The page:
Then as the sales and build plans change during the quarter, Nittany ships to Europe now via sea-air. This reduces the transit time with ocean, yet is not as expensive as air freight. Then as the quarter starts to close,demand breaks loose. Time is urgent. Now Nittany ships its units via airfreight. They did similar with the U.S. requirements, shifting between sea freight and air freight for the units.
To have this responsiveness, while managing costs, the logistics plan for the shipments from the Philippines to Europe and the U.S. is multi-modal.During the quarter, Nittany ships to Germany via sea freight. Sales build during the quarter. Given existing inventories for components and finished goods, which were part of the plan for the prior quarter, there is time to send the items via ocean.
Then as the sales and build plans change during the quarter, Nittany ships to Europe now via sea-air. This reduces the transit time with ocean, yet is not as this process takes its toll with freight costs, inventory levels,manufacturing, scheduling, vendor capabilities and more. No matter how responsive Operations is, there are inherent delays from the time Sales realizes that their sales plan must be changed through to the changes being made and flow through of those changes to Planning, Manufacturing,Purchasing and Logistics. So the Operations group sits down to see if it can improve the time it takes, reduce costs, including inventories while adding to its ability to be flexible and respond to changing country requirements during each quarter. They look at the cost and time required to accommodate the sales changes, and at the inventory at the end of each prior quarter, both component and finished. They also look at how much rework they had to do reconfigure units from one country version to another.This impacts ability to meet sales and costs. Then decide to take a blank sheet of paper and see what they can develop collectively as a team.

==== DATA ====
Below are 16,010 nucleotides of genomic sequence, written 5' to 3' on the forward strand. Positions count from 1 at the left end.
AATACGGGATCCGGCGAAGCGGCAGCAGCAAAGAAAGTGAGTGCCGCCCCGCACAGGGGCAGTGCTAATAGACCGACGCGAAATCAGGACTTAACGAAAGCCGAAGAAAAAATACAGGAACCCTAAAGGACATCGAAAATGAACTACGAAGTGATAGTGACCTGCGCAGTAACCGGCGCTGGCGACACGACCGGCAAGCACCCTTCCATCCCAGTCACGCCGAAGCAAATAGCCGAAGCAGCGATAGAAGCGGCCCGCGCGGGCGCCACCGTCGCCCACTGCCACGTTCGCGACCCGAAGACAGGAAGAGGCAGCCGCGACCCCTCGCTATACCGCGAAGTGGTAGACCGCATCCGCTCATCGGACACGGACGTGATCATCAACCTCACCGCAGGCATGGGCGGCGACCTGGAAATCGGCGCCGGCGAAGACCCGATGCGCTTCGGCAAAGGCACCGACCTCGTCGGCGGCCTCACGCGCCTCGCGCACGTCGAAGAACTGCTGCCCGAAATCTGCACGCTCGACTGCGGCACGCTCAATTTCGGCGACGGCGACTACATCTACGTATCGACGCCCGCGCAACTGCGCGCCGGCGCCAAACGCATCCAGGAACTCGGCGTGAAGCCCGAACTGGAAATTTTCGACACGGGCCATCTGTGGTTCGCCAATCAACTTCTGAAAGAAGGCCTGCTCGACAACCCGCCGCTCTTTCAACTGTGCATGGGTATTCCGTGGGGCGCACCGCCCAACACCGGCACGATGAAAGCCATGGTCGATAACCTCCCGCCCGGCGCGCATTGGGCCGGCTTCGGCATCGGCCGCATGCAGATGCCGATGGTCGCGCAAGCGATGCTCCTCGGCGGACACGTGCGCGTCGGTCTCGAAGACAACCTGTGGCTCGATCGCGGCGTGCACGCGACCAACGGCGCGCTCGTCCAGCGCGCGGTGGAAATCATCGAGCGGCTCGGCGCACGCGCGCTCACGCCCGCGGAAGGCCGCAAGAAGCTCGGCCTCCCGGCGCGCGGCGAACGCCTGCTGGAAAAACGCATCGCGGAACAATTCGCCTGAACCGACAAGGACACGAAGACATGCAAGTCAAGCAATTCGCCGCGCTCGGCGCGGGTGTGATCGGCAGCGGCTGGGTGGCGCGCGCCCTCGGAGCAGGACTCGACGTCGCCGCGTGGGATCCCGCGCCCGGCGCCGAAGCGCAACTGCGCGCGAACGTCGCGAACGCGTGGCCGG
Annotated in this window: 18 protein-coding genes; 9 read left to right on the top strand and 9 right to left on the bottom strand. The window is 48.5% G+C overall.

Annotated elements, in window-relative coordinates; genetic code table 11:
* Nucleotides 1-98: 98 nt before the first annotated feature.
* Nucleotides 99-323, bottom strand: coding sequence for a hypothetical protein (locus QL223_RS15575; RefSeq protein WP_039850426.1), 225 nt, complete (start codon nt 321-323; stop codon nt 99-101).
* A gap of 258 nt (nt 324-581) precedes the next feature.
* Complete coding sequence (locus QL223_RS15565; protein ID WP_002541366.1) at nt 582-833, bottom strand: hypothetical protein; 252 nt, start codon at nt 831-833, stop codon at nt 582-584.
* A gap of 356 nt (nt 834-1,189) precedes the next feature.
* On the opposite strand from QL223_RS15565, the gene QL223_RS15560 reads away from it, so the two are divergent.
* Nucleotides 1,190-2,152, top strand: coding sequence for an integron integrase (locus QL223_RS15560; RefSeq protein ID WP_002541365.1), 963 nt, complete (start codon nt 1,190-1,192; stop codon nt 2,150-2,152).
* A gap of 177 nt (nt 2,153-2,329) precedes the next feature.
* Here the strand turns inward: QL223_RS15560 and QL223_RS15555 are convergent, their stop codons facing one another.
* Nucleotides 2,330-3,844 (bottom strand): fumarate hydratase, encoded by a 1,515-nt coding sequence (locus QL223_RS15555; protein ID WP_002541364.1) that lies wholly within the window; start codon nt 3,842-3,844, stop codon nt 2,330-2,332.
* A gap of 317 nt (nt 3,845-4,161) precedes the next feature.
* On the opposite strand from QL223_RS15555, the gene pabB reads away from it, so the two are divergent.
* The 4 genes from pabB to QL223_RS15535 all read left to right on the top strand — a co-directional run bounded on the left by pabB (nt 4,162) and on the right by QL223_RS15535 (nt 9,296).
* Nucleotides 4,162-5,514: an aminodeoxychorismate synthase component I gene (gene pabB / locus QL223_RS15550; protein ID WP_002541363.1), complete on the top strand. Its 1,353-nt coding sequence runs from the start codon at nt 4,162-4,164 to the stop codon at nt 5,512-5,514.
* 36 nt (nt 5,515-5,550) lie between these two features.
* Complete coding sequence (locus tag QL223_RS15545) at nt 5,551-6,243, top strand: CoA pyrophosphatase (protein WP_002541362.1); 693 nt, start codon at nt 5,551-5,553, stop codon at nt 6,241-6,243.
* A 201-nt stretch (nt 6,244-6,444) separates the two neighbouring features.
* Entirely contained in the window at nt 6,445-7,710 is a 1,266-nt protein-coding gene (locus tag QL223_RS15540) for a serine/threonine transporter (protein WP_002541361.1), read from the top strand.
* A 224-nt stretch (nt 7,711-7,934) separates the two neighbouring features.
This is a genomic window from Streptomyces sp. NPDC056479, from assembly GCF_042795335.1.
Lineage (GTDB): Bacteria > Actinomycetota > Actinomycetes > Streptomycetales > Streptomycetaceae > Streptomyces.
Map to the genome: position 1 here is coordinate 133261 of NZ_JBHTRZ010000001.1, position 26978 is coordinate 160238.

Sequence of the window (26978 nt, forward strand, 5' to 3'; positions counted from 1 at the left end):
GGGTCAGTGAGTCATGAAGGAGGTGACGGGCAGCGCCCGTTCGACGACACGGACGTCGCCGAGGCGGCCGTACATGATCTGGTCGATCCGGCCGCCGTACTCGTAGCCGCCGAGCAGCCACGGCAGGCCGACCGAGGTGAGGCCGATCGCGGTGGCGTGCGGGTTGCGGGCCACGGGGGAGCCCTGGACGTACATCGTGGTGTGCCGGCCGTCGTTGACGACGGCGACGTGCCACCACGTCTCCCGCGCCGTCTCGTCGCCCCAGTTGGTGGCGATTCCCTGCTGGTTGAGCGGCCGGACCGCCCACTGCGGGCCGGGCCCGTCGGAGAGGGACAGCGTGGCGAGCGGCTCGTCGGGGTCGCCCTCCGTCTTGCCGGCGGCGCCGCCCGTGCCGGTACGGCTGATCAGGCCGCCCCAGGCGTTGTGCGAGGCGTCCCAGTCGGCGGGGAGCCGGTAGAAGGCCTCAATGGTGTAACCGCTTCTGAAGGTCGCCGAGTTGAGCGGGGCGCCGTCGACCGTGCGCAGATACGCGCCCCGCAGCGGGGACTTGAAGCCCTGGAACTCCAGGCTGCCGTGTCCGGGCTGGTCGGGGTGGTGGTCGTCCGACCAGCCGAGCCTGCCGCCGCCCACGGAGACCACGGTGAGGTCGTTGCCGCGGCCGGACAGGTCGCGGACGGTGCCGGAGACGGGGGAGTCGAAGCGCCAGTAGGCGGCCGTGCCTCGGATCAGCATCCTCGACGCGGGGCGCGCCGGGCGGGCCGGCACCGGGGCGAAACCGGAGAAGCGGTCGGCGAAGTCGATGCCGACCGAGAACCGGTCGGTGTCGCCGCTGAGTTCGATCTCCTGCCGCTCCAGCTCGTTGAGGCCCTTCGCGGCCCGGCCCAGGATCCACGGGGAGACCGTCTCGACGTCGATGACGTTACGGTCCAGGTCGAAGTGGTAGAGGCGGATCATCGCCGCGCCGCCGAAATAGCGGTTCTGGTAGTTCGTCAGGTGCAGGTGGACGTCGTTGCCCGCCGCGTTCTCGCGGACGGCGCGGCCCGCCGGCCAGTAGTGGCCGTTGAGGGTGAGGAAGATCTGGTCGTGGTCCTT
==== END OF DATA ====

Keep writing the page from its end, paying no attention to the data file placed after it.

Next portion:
From the teamwork, they develop the Vanilla Strategy. (You have to give these things names. Not sure why, but you do.) The key aspect is shipping partially made units -vanilla models- to the plants for final assembly.Shipping the basic models this way creates cost and time savings and postponement manufacturing to reduce inventories and create value-added.If a country has clearly demonstrated a strong ability to accurately forecast its sales requirements, a certain portion, say 75%, of their finished product will be sent to them from the Philippines and will arrive per the work week sales they planned. It will not go to the plant in Germany or the U.S. This will save cost and time. But if a country is not very good at forecasting, it will get a lesser portion, say 25%, of its quarterly requirements direct from Asia. A country which is good at forecasting may get 50% of its requirements directly.